In Romania the start-up of the promoting system for energy from renewable sources was established first in 2003, with the publishing of the Romanian Official Gazette no. 288/2003 containing the implementation of the new system by the Government Decision no. 443/2003 on promoting the electricity produced from renewable sources.
Even if the framework legislation was published in 2003, the first producers which benefited from the support scheme were authorized and registered for participating at the Green Certificate Market in September 2005. Since the renewable energy law became applicable in 2005, only one Green Certificate was granted for each MW of electricity produced and introduced in the national electricity grid, no matter the renewable source used for the production, therefore investors did not have a big interest in the renewable energy sector.
Only in December 2008, when the EU adopted an ambitious and far-reaching normative package on climate change and energy which, amongst others, commits the EU-27 countries to increase the share of renewable energy to 20% of Europe’s total energy production by 2020, the investors started the big investments for the production of electricity from renewable energy sources. Romania intended to comply with the guidelines given by the EU and implemented Law no. 220/2008. Even if the Law no. 220/2008 was issued, it could not be applied fully, as the Green Certificates granted for the production of energy from certain renewable sources were considered state aid, which made the Law no. 220/2008 subject to approval of the European Commission.
At the time of implementation, the wind, as a renewable source, accounted for around 4% of the EU’s total electricity supply. This share is expected to at least triple by year 2020. It is clear therefore that the number of wind farm installations across the EU is likely to increase radically in the short to medium term. It will be important to ensure that such a rapid expansion is sustainable in all respects and is done in accordance with EU environmental legislation. With a strong legislative knowledge on the evolution of the market, our Law Office has advised the interested investors, since the year 2009, in respect to changes in legislation, current possibilities and authorization processes. At that time, the main investors assisted by our Law Office, in the electricity field, were mainly interested in the wind energy sector, which was then the most advantageous. We were involved in the active preparation and development of some of the first wind and photovoltaic parks in Romania.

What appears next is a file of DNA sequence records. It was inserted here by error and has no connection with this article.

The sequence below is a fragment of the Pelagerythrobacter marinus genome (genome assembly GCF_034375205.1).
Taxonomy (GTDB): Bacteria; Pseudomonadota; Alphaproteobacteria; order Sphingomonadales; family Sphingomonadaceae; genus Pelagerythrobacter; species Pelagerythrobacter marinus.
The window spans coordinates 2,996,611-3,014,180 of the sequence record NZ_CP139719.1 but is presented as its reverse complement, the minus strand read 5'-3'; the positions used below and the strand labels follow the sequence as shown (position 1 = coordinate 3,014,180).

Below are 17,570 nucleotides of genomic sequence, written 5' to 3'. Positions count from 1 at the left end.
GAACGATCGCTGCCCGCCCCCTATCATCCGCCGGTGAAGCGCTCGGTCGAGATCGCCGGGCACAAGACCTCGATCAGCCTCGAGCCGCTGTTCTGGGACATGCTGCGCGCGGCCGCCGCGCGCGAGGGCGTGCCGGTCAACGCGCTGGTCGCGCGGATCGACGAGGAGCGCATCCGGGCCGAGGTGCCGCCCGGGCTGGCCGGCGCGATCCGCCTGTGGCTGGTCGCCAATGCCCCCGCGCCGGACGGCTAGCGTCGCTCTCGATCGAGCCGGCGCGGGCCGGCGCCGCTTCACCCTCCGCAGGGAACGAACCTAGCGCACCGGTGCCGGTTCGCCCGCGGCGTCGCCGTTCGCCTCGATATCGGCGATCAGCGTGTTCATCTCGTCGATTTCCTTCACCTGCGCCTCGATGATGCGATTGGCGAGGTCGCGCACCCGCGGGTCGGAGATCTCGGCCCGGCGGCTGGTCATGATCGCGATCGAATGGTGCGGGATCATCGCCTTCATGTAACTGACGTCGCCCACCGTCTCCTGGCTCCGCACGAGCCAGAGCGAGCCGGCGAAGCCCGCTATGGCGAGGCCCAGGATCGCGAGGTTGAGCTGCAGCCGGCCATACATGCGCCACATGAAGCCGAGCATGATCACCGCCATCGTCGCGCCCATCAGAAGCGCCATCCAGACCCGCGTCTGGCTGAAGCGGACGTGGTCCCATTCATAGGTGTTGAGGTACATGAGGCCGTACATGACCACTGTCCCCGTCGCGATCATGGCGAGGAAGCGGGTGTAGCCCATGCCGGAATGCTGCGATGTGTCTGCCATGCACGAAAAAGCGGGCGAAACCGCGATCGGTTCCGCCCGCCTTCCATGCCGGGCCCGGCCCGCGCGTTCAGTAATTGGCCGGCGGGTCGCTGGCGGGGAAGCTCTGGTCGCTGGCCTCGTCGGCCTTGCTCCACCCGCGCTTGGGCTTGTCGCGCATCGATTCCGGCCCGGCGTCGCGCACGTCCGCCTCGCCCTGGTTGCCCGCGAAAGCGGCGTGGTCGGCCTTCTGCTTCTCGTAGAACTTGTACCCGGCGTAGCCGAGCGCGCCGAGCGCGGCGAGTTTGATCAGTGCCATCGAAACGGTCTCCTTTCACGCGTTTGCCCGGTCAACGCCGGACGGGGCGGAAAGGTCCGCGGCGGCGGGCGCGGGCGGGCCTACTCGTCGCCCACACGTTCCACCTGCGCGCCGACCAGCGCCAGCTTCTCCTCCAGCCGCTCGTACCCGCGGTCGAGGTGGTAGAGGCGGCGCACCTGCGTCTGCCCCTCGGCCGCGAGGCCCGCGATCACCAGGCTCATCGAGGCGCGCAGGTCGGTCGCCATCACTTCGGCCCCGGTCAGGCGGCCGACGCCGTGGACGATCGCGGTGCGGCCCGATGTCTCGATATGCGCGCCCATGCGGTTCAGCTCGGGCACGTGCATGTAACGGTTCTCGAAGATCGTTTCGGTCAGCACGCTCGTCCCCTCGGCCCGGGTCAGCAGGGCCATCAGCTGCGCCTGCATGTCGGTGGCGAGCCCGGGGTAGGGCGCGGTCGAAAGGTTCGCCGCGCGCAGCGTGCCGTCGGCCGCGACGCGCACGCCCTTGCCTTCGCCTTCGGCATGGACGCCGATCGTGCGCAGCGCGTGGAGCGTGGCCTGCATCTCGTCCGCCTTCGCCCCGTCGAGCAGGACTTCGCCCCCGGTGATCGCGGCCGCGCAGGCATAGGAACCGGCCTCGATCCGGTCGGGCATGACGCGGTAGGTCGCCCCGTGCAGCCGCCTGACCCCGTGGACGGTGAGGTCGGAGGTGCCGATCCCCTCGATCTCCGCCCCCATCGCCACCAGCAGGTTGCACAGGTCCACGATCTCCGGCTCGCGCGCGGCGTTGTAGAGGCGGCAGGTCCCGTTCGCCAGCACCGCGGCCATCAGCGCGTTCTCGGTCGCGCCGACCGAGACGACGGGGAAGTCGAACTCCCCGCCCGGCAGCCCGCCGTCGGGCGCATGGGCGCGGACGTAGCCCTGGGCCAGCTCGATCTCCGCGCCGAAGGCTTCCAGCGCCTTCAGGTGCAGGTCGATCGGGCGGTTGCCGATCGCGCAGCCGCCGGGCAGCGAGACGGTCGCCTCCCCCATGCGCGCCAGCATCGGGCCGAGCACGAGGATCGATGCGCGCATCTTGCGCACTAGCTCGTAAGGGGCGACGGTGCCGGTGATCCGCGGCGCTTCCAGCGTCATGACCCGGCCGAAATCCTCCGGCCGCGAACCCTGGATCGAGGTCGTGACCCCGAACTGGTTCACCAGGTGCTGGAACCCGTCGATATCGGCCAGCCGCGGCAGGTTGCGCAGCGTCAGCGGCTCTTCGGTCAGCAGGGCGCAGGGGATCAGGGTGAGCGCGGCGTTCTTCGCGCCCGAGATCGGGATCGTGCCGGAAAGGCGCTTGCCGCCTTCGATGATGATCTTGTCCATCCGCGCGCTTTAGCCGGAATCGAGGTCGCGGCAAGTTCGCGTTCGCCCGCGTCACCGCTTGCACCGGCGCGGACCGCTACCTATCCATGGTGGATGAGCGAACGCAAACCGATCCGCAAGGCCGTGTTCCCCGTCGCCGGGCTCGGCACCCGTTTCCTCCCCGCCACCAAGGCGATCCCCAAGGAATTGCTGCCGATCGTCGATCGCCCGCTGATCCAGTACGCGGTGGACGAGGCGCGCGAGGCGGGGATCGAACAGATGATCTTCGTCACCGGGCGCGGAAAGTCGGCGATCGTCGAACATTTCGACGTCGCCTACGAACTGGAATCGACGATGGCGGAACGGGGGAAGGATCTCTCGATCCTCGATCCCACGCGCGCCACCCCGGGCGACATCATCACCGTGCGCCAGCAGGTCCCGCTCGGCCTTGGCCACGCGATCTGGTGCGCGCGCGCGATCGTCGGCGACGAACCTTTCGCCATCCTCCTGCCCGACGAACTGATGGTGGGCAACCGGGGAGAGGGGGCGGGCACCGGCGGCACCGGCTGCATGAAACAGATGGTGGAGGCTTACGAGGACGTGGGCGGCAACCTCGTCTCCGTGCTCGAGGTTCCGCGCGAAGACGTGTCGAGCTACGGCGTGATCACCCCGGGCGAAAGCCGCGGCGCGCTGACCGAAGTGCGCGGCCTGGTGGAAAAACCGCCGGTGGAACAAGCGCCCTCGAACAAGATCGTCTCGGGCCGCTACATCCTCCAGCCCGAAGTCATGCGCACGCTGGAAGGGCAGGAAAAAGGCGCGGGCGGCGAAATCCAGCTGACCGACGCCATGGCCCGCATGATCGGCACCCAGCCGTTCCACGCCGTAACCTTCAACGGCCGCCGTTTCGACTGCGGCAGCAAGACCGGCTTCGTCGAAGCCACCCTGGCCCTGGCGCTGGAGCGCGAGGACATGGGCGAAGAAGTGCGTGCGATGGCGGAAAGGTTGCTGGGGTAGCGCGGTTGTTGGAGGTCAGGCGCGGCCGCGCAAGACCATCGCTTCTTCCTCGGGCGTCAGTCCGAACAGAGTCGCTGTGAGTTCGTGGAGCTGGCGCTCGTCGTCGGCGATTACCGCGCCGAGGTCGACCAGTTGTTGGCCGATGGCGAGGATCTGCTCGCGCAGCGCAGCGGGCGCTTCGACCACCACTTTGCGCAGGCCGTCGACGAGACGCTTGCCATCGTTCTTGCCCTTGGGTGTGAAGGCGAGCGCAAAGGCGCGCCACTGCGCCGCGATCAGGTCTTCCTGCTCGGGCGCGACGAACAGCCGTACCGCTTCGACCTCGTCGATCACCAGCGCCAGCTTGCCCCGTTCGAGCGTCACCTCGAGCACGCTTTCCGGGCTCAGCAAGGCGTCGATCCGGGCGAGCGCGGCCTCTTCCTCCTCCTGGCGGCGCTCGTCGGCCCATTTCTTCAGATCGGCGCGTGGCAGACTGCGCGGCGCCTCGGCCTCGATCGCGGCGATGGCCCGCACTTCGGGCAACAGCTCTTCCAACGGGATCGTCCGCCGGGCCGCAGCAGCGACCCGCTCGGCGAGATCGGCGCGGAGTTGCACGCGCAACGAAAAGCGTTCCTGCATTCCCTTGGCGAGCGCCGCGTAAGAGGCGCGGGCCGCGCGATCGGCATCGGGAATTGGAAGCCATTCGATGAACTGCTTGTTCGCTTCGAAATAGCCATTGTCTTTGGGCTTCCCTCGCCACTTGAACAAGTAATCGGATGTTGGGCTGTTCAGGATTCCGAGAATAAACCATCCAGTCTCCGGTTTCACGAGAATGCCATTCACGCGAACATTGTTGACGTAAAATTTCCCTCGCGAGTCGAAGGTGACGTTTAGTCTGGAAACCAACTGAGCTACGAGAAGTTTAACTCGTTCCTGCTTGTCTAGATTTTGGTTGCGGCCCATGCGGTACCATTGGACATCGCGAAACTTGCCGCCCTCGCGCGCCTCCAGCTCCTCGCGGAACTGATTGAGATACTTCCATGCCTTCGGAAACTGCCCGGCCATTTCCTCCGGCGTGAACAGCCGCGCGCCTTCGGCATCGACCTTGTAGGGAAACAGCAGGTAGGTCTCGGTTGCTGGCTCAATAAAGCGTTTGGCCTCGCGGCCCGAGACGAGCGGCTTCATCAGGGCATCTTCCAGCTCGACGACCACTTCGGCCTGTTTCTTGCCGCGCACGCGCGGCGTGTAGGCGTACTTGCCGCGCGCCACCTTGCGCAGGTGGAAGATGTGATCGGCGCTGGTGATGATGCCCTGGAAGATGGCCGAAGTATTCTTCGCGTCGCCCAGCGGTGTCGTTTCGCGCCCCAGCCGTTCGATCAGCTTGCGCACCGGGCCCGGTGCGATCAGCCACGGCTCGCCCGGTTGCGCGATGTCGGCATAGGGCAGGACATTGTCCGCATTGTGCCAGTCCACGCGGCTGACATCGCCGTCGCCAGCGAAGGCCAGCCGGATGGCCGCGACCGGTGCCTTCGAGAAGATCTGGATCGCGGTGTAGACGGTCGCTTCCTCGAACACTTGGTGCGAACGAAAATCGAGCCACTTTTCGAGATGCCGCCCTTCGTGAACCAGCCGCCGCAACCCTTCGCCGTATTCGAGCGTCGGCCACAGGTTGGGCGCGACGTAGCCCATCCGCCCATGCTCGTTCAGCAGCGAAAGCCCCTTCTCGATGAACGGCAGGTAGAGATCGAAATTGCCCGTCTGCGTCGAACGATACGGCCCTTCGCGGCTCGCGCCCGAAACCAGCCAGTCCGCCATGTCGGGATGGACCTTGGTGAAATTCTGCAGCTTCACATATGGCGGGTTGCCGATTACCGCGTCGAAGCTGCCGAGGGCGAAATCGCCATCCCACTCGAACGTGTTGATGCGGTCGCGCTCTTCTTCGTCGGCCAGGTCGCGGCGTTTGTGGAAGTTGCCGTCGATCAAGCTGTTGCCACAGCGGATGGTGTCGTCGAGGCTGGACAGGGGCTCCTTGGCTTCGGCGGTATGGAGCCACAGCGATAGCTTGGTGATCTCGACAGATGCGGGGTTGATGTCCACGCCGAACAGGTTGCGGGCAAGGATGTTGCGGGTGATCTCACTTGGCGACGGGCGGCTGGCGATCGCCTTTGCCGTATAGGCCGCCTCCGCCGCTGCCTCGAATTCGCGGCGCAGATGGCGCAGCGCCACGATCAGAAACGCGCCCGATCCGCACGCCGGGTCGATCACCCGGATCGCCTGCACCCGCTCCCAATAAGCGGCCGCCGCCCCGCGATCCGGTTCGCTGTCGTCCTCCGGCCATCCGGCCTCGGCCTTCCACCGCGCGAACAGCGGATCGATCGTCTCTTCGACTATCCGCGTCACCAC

After a press release on 15.07.2011 the EU Commission finally approved the support scheme given by Law no. 220/2008, as per the last amendments made in 2010 and the amendments suggested in the draft of the Government Emergency Ordinance.
The EU Commission decision was published in the Official Journal of the EU on 23 August 2011 (OJ C 244, 23.8.2011, p.2) and it was a great breakthrough for the market. However, limitations are still imposed by the overcompensation system and the actual method of calculating the number of Green Certificates granted to each investor, in accordance with the legal criteria based on the IRR factor.
As the Government Emergency Ordinance was published in the Official Gazette no. 736/19.10.2011, we can now gladly state that the main legal frame of the Green Certificates issuance is fully in force. Furthermore, most of the framework legislation in the matter for the full application of Law 220/2008 was approved by ANRE. In March 2012, ANRE issued also a very important order which tends to clarify the situation of the overcompensation.
As the differentiation for the issuance of the Green Certificates was approved, depending on the sources, other sources became now also a major point of interest for the investors. The investors assisted by our Law Office showed a big interest in the hydro power plants, photovoltaic plants, as well as biomass cogeneration plants. The interest of the investors is motivated by the compensation with 3 Green Certificates, for hydro, respectively 6 Green Certificates per 1 MW for solar. Another argument in favour of investing in producing energy from hydro and solar sources in Romania, is the low maintenance fees and the possibility to get also lower authorisation costs, if location is chosen correctly.